Dizziness: Does anyone know the reason for... - AF Association

AF Association
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Does anyone know the reason for the dizziness that goes with AF?

Mine is worse when I first get up in the morning but gets much better three hours later.

Is it the medication that makes it worse and is there anything I can do to improve things?

11 Replies

I have always understood that it is because the heart isn't pumping properly and your brain isn't getting enough oxygen.

Some medications can lower heart rate and BP which could make this worse.


Hi Enjoy, I agree with Bob , as I can feel dizzy at any time, speak to your Doctor so that he can check things out for you.

Enjoy, they are correct about the heart not pumping correctly. During an attack you can experience high and low blood pressure. Both can affect the fluid pressure in the inner ear which causes balance problems and dizziness. I have had the balance problems many times and the dizziness during a severe attack.


Thank you all so much. Its so reassuring to know that I am not unique.

I am on amlodipine to control hypertension, & this can can cause me to go light headed, for a couple of seconds depending on my head position eg, if i am bending over looking into a kitchen cubboard. I was also told to sit on the edge of the bed for a minute or two before standing up in the morning & not to jump out of bed, to allow my bp to stabilize. PAF episodes have made me black out before now, it happened in hospital & that's how i was diagnosed in the 1st place.

Thank you everyone for your answers. Mine also is worse when I first get out of bed - but it also sometimes goes on for a couple of hours.

I've had the odd occasion when my head feels 'cloudy' and I feel a little dizzy/light headed - I'm not sure why, this is when I'm in NSR! I have a low resting pulse (between 40-50) so it might be on occasions it doesn't pump quite right...I'm not sure, but get checked for re-assurance.



In my case it was dizziness and brief fainting episodes that led to a diagnosis of paroxysmal AF last year. I had probably been having irregular heartbeats previously, but did not notice. Having low blood pressure and pulse rate of 50 to 60 obviously contributed. When I had a 7 day monitor it showed that when I was coming out of an AF episode and back to sinus, my heart was stopping beating for between 3 and 10 seconds and it was this that caused the fainting. I was then brought in urgently for a pacemaker to be fitted which I now have. I still have AF although the episodes when they come only last for short periods; the improvement is I believe due to the fact that I am now on a higher dose of Flecainide (100 mg twice a day) and have been taken off Bisoprolol. Therefore my conclusion is that the pacemaker does not cure the AF, but it does give me confidence that if the heart were ever to pause again it would be kickstarted. The arrhythmia clinic consultants think they will want me eventually to be ablated, but with the medicine working well I am pondering this next step, assisted by all the wisdom contributed by you all.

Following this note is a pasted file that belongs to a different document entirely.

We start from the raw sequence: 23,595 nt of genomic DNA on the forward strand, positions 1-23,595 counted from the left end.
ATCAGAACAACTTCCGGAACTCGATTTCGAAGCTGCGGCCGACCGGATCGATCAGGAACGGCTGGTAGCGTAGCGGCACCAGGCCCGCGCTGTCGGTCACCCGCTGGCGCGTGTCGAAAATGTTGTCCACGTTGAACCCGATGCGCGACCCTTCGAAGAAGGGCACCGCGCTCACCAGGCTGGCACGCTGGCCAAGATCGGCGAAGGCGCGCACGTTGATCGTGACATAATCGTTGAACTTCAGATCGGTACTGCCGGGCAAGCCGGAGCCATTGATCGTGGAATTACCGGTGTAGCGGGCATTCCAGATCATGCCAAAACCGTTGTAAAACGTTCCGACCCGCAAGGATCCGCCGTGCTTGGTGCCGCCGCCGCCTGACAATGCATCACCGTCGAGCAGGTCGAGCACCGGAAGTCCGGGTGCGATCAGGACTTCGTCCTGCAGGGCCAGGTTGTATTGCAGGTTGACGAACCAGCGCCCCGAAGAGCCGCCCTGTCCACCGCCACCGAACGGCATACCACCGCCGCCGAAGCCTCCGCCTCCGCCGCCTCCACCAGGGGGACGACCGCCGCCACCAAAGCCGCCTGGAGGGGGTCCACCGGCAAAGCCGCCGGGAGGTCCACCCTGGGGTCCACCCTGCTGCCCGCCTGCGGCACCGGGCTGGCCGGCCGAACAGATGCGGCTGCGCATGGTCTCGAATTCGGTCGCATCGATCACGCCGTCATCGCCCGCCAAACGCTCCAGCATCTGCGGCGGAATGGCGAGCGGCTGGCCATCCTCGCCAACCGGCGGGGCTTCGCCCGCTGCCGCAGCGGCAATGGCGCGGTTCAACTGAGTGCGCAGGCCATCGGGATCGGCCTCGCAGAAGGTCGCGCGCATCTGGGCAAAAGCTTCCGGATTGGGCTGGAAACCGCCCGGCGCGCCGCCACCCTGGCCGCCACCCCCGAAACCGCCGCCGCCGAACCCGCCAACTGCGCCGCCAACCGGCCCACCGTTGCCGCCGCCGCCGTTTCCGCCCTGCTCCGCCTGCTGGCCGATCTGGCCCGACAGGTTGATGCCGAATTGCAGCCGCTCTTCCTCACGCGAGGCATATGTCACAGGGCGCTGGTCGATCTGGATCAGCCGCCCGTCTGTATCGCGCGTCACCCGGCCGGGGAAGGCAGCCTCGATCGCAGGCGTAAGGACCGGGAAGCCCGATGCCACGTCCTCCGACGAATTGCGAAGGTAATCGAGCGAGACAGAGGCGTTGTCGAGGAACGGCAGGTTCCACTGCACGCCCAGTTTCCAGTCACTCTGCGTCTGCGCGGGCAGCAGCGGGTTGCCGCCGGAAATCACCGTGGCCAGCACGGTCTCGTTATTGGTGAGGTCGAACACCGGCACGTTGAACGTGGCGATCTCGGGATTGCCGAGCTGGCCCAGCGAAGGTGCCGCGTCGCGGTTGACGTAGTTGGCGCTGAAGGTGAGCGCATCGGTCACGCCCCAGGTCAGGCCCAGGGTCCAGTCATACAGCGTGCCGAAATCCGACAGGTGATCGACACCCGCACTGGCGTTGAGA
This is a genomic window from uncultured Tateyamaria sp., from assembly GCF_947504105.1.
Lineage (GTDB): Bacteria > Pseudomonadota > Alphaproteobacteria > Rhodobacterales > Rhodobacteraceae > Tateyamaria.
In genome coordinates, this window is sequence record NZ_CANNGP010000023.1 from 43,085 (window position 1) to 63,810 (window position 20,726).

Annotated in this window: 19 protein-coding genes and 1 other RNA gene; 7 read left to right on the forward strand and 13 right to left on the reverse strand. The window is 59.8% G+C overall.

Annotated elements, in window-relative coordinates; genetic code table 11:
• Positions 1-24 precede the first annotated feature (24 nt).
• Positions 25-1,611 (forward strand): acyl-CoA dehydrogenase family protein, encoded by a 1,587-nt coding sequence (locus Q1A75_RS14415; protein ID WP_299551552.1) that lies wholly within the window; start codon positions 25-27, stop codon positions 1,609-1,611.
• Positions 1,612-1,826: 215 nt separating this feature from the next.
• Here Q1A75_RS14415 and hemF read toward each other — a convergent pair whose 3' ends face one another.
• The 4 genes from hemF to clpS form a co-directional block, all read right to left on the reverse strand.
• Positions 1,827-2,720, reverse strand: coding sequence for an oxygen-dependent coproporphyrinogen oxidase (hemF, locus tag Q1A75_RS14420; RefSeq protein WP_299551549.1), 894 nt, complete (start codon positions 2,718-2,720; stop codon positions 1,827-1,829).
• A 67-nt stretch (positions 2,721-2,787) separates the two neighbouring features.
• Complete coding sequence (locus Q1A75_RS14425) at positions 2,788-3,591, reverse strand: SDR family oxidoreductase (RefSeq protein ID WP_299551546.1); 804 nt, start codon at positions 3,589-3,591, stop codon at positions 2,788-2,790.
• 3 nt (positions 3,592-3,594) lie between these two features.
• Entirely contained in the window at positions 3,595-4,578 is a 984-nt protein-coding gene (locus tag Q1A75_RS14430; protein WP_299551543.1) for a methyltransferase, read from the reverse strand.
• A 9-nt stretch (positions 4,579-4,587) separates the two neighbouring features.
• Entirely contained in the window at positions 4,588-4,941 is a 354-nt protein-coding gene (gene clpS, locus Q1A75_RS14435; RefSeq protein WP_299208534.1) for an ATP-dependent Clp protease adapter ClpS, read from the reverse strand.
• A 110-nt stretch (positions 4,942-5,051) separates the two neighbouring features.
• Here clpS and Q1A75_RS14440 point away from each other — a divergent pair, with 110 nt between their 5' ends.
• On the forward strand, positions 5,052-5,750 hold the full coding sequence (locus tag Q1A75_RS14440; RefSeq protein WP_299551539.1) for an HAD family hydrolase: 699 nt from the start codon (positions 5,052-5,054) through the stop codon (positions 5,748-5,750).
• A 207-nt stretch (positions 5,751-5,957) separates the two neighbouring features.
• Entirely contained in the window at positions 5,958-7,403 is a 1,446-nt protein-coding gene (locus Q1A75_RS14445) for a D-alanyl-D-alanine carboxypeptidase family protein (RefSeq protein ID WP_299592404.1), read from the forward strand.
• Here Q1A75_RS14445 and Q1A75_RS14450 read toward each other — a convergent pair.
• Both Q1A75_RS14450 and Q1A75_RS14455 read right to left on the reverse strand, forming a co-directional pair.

since being on sotalol 80mg x 2 I am a lot dizzier than I have been any sudden movement of the head and my body wants to follow it. Early mornings I need to sit on the bed to keep upright before I stand. My GP and cardiologist think this is worth having as they have managed the best to date.

Thanks everyone for answering this for me. I will definitely try getting up more slowly in the morning, as that is my worst time.

I got exactly the same thing. I have a fear of heart attacks and when my heart beats fast I worry. That's possibly how I feel extremely dizzy sometimes when I am moving... Or when I am standing up.

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